US President Donald Trump’s trade war has enraged the Chinese government but it has also attracted some support among the Chinese people. A Twitter account run by Chinese immigrants in the US translates all his tweets for more than 100,000 followers – many of whom see Trump as a human rights advocate.
For at least four hours each day, Jeff Ding, 45, pays close attention to the Twitter account of @realDonaldTrump
With every new tweet, Ding rapidly translates the president’s words into Chinese for @Trump_Chinese. The freelance engineering consultant in Los Angeles who hails from the same Central China province as Chairman Mao Zedong, is one of the three volunteers running @Trump_Chinese.
They are all Trump supporters that are critical of the Chinese government and hope to “spread Trump’s messages in the Chinese-speaking world”, says Ding. The account, which translates as “Trump’s Chinese synchronous tweets” in English, notes its mission is to help followers “understand the theories of governance through Trump’s tweets”.
It launched in September 2018 and has more than 100,000 followers, although the only account it follows is, of course, @realDonaldTrump.
“We aim to service Chinese people around the globe, especially mainland Chinese who use VPNs to climb over the Great Firewall,” says Ding. He translates the tweets into Simplified Chinese, which is used on the mainland. Traditional Chinese is used in Hong Kong and Taiwan.
China blocks selected foreign websites, including Twitter, and the invisible boundary between the domestic and global internet is commonly known as the Great Firewall. Some mainlanders use VPNs – virtual private networks which mask your computers location – to access Twitter, but it can be hard to estimate how many users exist.
Ding says his main motivation to maintain @Trump_Chinese is a strong belief that Trump is the most supportive president in American history for China’s human rights.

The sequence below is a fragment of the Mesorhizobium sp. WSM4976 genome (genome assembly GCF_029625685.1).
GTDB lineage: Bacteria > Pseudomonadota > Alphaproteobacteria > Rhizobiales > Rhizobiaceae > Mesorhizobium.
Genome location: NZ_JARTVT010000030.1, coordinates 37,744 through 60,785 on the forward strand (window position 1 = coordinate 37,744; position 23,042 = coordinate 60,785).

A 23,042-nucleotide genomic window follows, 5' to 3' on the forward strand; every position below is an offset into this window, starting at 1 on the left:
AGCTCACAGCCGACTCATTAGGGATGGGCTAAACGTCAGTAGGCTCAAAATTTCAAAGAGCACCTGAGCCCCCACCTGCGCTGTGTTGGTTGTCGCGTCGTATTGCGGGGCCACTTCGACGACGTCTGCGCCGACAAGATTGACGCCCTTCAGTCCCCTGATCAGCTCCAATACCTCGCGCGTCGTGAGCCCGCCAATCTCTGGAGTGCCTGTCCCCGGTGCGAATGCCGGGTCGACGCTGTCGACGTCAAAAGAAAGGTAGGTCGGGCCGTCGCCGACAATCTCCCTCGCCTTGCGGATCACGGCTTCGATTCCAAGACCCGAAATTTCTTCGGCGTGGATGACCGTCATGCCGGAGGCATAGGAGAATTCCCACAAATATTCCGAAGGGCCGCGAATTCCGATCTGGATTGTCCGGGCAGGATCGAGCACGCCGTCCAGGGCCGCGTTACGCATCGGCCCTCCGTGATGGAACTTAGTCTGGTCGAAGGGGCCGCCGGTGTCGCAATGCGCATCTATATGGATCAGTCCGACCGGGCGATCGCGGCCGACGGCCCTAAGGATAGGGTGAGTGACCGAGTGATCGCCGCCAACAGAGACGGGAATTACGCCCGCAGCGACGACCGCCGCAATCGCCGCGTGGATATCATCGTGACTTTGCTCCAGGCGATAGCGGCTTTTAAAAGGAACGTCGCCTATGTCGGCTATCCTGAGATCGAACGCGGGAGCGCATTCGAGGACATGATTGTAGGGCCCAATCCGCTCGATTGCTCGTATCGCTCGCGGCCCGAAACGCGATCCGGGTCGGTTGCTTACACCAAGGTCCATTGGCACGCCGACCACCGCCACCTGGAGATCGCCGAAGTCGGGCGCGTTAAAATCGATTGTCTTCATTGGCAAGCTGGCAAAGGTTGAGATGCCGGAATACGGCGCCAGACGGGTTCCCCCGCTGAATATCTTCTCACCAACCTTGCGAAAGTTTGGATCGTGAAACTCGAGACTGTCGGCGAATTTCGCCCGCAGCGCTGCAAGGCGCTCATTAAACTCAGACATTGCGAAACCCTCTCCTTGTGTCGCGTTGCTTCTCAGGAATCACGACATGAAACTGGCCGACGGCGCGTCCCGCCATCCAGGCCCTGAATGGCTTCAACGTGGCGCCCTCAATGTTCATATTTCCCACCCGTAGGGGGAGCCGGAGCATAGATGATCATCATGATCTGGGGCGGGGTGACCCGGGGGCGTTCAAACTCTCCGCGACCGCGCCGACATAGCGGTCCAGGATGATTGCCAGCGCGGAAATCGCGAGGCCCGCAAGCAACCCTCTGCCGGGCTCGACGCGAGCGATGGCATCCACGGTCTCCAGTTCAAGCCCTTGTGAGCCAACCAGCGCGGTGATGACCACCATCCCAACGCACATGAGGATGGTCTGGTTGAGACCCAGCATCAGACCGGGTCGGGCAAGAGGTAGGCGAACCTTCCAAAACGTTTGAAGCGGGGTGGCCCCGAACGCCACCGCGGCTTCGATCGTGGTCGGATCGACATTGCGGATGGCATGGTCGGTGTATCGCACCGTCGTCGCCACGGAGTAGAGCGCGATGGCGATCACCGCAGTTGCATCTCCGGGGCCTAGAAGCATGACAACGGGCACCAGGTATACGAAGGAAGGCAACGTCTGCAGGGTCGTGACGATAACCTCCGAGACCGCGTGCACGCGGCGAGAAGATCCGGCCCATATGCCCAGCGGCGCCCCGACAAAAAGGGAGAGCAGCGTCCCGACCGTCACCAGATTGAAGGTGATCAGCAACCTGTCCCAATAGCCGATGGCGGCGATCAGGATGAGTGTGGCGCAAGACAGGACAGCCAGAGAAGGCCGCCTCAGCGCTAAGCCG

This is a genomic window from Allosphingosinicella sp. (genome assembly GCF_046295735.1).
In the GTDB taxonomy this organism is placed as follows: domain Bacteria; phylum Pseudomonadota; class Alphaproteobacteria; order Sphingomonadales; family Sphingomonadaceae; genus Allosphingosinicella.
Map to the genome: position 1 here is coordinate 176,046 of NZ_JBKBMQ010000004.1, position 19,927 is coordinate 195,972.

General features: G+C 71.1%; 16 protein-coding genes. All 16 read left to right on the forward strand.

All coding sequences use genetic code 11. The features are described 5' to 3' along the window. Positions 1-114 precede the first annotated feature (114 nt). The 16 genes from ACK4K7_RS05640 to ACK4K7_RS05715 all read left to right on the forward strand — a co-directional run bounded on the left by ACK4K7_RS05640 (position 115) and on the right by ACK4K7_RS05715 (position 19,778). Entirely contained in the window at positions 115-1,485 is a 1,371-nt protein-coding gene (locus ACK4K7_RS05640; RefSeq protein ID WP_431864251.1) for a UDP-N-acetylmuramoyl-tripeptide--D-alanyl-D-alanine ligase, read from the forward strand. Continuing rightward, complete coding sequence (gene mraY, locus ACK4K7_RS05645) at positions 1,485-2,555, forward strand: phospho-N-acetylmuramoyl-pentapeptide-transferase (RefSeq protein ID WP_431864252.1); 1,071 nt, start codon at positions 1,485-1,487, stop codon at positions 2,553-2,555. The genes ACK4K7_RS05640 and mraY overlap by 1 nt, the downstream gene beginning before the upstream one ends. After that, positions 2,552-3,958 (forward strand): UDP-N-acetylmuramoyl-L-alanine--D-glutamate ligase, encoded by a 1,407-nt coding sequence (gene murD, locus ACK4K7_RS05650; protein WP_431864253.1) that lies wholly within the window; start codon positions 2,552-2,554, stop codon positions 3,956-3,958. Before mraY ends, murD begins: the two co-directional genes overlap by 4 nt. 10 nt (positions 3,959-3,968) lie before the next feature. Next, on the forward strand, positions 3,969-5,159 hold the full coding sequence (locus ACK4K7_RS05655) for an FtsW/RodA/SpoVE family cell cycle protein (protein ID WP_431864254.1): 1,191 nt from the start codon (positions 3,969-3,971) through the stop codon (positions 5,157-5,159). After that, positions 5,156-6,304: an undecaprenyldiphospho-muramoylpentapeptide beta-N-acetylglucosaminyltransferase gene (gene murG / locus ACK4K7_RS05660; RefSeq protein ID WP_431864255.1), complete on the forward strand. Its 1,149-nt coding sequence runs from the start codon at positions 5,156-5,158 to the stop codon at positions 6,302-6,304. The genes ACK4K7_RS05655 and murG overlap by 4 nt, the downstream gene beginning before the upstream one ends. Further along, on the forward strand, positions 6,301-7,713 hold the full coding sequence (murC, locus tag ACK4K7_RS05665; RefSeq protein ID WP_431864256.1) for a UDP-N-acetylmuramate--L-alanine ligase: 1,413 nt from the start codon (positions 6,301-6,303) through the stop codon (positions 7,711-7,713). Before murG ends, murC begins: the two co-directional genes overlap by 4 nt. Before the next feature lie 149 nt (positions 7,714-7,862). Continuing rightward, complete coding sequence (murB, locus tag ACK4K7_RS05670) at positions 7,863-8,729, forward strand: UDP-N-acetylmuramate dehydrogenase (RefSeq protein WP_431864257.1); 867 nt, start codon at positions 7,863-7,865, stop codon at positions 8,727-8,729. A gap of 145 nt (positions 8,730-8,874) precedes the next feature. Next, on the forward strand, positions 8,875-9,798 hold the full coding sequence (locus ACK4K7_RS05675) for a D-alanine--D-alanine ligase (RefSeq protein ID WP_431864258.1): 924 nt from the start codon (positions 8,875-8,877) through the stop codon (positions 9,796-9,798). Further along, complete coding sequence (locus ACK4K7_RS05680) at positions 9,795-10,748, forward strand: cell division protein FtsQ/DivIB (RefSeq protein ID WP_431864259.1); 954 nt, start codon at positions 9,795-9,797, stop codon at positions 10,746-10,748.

His believes Trump’s trade war applies pressure on China’s economy, which will drag China into an economic recession. That downturn will challenge the Communist Chinese Party’s (CCP) legitimacy and lead to its downfall.
When Ding encounters tweets that are tricky to translate, he consults Tang Baiqiao, a 51-year-old California-based Chinese political dissident who first came up with the idea of setting up @Trump_Chinese. Tang was a student activist during the 1989 Tiananmen Uprising and came to the US as a political asylum seeker in 1992.
In recent years, he has become one of the most fervent Trump supporters in the overseas Chinese dissident community. Additionally, Tang has a friend in the White House – he wrote the foreword to Death by China, a book written by trade adviser Peter Navarro, who is considered the main architect of Trump’s China trade policy.
Trump’s trade war on China brings “obvious” benefits to China’s human rights, says Tang. The far-reaching economic sanctions aim to remove China’s service trade barriers, like the country’s bans on Gmail, Twitter and Facebook. In Tang’s opinion, this also means no more internet censorship and publishing restrictions.
Since the beginning of his campaign, Trump has used “China” as a trigger to rally supporters.
“We can’t continue to allow China to rape our country, and that’s what they’re doing,” Trump repeatedly said on the campaign trail, his words often met with raucous cheers of agreement. And as president, his trade war has shown little sign of stopping.
Trump’s hawkish China trade policy has contributed to tensions between Washington and Beijing, while simultaneously attracting the support of people angry with the Chinese government.
@Trump_Chinese has become an outlet for the dissidents and dissatisfied. Every time Trump criticises China on Twitter, the account gets a particularly large number of comments and gains thousands of followers.